Master Class: Between Calling and Career

Photos: Jan Voth
Movement Coach John Norris (left) explains that not only is the voice important, so is stage presence, expressiveness and having fun.

During the “Neue Stimmen” Master Class, young opera talents not only learn a great deal about singing and expressing themselves onstage, they also discover what the “opera business” is all about.

Singers are responsible for their careers, not agents. But a good agent is someone who solves their problems,” says Boris Orlob, smiling at the group assembled before him. The director of a Berlin-based agency that represents performers and other artists, Orlob is meeting with 12 young people from North and South America, Europe and Asia. They all have the same dream: a high-profile career as an opera singer.

And all of them have completed the most important steps required for reaching their goal: studying voice, entering major competitions, participating in opera studios for young voices, taking on their first roles. Having competed in the “Neue Stimmen” International Singing Competition – which not all of them won, but during which they all showed themselves to be extremely gifted young talents – they have now been invited to participate in the “Neue Stimmen” Master Class in Gütersloh. That means they will spend an entire week working with renowned international opera personalities such as soprano Cheryl Studer, tenor Francisco Araíza, conductor and opera director Gustav Kuhn, movement coach John Norris and agent Boris Orlob.

Tips for getting started

The world of opera is changing, and not just because of the Internet. Shrinking budgets are also an issue – especially when it comes to young singers and their initial engagements. “There are big differences between the various opera studios for young people, including the compensation,” Orlob says. Anyone who wants to make it in the opera business has to make the right decisions, network with the right contacts and trust the right people. “Singers who go from a music college to an opera house often find they are on their own. They know about singing and have possibly participated in a few of their college productions, but they’ve not yet had the chance to discover how things work in the real world. That’s not something they can learn at an opera house, since, to exaggerate just a bit, the people there want someone who is 25 years old and already has 15 years of professional experience,” explains director Andreas Leisner. “What every singer therefore needs is a major reality check. But that is not what being a singer is all about. A singer is a singer because he or she has a voice. And a spirit. And the spirit has to match the voice.” (Andreas Leisner)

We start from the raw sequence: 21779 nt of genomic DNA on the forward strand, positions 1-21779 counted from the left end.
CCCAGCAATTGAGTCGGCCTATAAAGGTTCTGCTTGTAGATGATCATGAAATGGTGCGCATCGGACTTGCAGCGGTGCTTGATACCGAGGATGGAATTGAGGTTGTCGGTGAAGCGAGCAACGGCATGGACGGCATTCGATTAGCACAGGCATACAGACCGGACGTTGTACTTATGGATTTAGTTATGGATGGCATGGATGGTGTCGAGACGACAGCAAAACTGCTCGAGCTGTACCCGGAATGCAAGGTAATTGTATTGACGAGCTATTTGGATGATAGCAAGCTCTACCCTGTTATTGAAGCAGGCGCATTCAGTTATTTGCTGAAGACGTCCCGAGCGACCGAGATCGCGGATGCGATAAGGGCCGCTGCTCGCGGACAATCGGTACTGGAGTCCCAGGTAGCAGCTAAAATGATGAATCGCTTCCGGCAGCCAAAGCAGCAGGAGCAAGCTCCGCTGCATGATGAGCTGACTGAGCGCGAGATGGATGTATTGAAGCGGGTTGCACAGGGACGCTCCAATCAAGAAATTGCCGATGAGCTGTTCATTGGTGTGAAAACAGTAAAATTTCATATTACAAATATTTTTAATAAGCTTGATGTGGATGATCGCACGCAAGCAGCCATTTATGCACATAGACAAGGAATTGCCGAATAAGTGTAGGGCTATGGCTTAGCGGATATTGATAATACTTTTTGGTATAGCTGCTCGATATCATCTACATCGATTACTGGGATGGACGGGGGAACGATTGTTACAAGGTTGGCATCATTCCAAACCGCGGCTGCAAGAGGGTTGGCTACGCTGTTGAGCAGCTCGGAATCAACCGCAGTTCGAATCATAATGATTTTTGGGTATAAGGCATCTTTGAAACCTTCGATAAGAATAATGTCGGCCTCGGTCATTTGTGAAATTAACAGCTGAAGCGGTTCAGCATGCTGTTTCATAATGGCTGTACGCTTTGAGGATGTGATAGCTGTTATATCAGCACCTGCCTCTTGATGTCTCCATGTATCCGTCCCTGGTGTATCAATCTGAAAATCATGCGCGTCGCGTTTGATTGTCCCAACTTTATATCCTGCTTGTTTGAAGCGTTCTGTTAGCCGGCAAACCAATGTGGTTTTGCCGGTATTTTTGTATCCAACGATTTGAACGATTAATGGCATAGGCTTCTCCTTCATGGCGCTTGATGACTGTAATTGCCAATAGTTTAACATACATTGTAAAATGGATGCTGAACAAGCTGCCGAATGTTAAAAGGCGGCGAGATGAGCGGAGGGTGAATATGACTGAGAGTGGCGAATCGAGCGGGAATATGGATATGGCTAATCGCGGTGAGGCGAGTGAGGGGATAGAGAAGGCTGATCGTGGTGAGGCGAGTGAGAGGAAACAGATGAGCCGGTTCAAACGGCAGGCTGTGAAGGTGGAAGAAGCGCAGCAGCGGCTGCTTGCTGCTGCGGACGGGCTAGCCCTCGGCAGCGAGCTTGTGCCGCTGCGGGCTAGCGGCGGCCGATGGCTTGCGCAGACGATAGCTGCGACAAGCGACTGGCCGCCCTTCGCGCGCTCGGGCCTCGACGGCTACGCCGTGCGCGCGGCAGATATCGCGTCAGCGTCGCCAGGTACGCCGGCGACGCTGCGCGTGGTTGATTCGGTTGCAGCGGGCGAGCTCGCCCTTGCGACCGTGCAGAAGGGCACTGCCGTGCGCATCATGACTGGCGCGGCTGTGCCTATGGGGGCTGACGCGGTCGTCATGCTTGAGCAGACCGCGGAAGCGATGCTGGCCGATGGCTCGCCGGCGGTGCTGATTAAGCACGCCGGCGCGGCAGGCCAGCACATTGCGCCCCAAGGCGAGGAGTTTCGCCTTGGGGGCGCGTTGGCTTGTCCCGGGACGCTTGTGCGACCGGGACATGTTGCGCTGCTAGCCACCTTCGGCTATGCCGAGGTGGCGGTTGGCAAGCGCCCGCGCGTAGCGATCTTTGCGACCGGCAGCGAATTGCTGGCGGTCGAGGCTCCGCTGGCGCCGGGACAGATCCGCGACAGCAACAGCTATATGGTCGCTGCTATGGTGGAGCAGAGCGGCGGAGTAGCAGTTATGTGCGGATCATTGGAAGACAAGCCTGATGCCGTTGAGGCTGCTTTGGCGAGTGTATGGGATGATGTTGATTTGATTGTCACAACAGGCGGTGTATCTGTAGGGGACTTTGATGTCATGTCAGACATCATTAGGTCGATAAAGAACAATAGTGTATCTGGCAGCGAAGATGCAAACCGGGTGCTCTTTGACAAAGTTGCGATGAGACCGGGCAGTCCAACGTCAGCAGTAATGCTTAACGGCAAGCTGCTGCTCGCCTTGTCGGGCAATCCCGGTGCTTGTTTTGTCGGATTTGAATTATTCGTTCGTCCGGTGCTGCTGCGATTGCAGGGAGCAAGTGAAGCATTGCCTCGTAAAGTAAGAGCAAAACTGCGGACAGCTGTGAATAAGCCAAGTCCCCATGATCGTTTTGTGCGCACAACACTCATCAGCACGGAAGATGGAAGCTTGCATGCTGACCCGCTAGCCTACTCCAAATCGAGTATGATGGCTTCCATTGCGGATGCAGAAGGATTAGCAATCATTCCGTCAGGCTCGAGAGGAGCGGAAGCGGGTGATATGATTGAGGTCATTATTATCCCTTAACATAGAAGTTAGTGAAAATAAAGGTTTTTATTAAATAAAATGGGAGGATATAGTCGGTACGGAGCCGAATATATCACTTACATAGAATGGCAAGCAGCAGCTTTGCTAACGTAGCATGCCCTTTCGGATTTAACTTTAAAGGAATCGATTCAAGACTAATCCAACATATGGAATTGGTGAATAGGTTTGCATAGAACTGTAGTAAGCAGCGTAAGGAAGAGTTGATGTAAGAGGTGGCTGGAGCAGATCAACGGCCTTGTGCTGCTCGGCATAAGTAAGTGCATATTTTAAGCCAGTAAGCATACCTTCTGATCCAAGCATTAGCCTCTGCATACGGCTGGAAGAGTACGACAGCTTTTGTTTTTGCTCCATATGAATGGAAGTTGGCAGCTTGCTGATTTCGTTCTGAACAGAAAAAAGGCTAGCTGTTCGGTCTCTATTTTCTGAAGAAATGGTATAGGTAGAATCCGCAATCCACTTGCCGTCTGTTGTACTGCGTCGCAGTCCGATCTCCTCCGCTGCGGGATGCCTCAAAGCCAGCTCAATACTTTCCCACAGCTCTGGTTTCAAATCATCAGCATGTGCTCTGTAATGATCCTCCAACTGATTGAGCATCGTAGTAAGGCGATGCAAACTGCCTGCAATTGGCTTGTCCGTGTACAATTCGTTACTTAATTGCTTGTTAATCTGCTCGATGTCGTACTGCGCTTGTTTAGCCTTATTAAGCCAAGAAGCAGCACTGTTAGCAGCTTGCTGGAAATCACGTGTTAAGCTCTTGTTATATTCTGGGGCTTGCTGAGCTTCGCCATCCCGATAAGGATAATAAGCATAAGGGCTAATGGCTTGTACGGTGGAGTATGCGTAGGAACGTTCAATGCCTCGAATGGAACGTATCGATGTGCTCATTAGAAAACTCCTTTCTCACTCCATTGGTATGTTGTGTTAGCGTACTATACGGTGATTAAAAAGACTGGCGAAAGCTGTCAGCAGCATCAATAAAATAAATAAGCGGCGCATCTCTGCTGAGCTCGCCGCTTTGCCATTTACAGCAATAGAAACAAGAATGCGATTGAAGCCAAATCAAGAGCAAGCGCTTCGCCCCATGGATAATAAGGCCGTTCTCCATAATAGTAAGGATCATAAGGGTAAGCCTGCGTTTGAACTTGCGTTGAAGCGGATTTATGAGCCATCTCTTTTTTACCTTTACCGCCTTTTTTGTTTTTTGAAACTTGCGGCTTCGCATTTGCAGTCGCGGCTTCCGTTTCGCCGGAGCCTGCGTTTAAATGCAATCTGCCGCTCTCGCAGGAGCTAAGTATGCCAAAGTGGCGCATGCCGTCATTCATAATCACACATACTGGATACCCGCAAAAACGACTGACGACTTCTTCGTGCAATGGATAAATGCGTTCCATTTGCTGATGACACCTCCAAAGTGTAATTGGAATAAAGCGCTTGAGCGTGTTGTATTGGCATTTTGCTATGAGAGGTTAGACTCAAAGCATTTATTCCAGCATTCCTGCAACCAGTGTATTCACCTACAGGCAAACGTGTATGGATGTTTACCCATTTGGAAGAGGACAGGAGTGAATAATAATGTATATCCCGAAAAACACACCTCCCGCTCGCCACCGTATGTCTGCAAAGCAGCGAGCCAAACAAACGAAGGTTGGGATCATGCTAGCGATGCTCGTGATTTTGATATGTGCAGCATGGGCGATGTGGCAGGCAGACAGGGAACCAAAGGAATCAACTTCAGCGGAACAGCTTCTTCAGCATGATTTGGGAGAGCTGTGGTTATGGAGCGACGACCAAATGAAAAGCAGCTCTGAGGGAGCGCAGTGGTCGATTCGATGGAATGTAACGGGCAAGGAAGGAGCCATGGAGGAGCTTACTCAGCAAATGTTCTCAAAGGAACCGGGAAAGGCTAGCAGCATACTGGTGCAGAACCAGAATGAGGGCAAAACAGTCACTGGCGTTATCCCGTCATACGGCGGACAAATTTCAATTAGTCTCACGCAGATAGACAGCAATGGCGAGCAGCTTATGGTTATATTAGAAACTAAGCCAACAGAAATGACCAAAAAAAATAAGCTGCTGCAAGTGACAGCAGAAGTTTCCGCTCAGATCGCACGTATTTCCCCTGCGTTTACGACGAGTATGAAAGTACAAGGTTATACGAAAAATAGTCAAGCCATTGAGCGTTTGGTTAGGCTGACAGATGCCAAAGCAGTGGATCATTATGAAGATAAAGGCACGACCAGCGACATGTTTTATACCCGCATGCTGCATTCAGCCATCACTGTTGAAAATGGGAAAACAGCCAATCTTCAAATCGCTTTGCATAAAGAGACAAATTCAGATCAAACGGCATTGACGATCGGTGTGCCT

A good manager can make it possible for singers to continue concentrating only on their voice and spirit. “After all, we must never let our profession become a business,” emphasizes Cheryl Studer. The renowned soprano has won the Furtwängler Prize, the Prix Maria Callas, the Franz Schubert Institute Prize for Excellence in Lied Interpretation and two Grammy Awards. She has been part of over 100 record, CD and video productions. She has also worked as a director and, since 2003, has been a professor of voice at Wurzburg’s University of Music. “As an artist you have to learn how to deal with this business,” she says. “At the same time, you cannot forget or ignore the traditional values that have existed for centuries. Otherwise you would be lost. Otherwise there would be no reason to become an opera singer at all.”

“It doesn’t matter which decisions a young singer makes. What is important is that they know what the consequences are and can live with them,” she explains. “Healthy singers don’t think about business. They sing because they love singing. For them it’s a calling, otherwise they wouldn’t choose to make so many sacrifices. The sensibility, the vulnerability – that is what makes it interesting. Many of my students don’t really know what awaits them. That means they have to trust people with experience.”

Flooded with applications

People like Boris Orlob, who also finds time to meet with and give advice to individual participants after the master classes have ended. One such participant was tenor Jonathan Winell from the United States. Winell took part in auditions for the 2013 “Neue Stimmen” competition and joined the International Opera Studio at the Berlin State Opera in the 2013/2014 season, having received a scholarship from the Liz Mohn Culture and Music Foundation. “I found the meeting very informative. Naturally you’re always interested in good ideas for your own career,” Winell says. “I would like to gain as much experience as possible in the coming years. Singing in Germany is a good way to do that, since opera is such an important part of the culture here. No other country has so many opera houses.”

Before departing for Berlin, Orlob asks the “Neue Stimmen” team where he can view recordings of the performances given by the up-and-coming talents. His interest is genuine, since he knows that anyone who makes it to the “Neue Stimmen” Master Class has something to offer. “I receive about five unsolicited applications every day,” he says. “As a singer you have to distinguish yourself in some way from the rest. I don’t have the time to deal with everyone, since I have to concentrate on the artists I’m already representing. But when someone I know and trust writes me that they think a performer is good, then naturally I try to have a look.”

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